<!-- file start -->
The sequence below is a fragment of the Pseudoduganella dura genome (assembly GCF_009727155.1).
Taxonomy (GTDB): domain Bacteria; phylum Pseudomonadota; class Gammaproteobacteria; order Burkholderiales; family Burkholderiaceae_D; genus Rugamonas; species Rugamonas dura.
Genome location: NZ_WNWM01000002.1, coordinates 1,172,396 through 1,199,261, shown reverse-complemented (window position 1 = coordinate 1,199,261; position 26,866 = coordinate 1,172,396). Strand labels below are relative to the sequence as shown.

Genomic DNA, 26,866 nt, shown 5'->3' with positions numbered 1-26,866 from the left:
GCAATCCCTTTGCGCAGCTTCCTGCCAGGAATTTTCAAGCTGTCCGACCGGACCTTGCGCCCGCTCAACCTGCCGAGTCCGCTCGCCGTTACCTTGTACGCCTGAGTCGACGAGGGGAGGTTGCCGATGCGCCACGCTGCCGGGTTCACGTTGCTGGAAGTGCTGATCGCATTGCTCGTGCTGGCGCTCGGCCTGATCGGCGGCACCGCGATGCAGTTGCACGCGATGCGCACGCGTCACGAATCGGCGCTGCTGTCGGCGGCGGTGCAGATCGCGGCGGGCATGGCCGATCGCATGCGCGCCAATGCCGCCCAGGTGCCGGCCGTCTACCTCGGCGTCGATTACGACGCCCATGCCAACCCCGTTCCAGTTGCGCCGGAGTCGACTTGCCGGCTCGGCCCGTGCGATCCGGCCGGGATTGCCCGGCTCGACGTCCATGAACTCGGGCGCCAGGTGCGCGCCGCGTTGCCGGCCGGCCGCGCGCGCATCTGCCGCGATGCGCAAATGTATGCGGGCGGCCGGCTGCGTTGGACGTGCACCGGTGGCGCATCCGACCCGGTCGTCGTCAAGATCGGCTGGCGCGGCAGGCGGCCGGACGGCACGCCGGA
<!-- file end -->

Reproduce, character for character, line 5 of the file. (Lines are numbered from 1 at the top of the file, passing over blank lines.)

GCAATCCCTTTGCGCAGCTTCCTGCCAGGAATTTTCAAGCTGTCCGACCGGACCTTGCGCCCGCTCAACCTGCCGAGTCCGCTCGCCGTTACCTTGTACGCCTGAGTCGACGAGGGGAGGTTGCCGATGCGCCACGCTGCCGGGTTCACGTTGCTGGAAGTGCTGATCGCATTGCTCGTGCTGGCGCTCGGCCTGATCGGCGGCACCGCGATGCAGTTGCACGCGATGCGCACGCGTCACGAATCGGCGCTGCTGTCGGCGGCGGTGCAGATCGCGGCGGGCATGGCCGATCGCATGCGCGCCAATGCCGCCCAGGTGCCGGCCGTCTACCTCGGCGTCGATTACGACGCCCATGCCAACCCCGTTCCAGTTGCGCCGGAGTCGACTTGCCGGCTCGGCCCGTGCGATCCGGCCGGGATTGCCCGGCTCGACGTCCATGAACTCGGGCGCCAGGTGCGCGCCGCGTTGCCGGCCGGCCGCGCGCGCATCTGCCGCGATGCGCAAATGTATGCGGGCGGCCGGCTGCGTTGGACGTGCACCGGTGGCGCATCCGACCCGGTCGTCGTCAAGATCGGCTGGCGCGGCAGGCGGCCGGACGGCACGCCGGA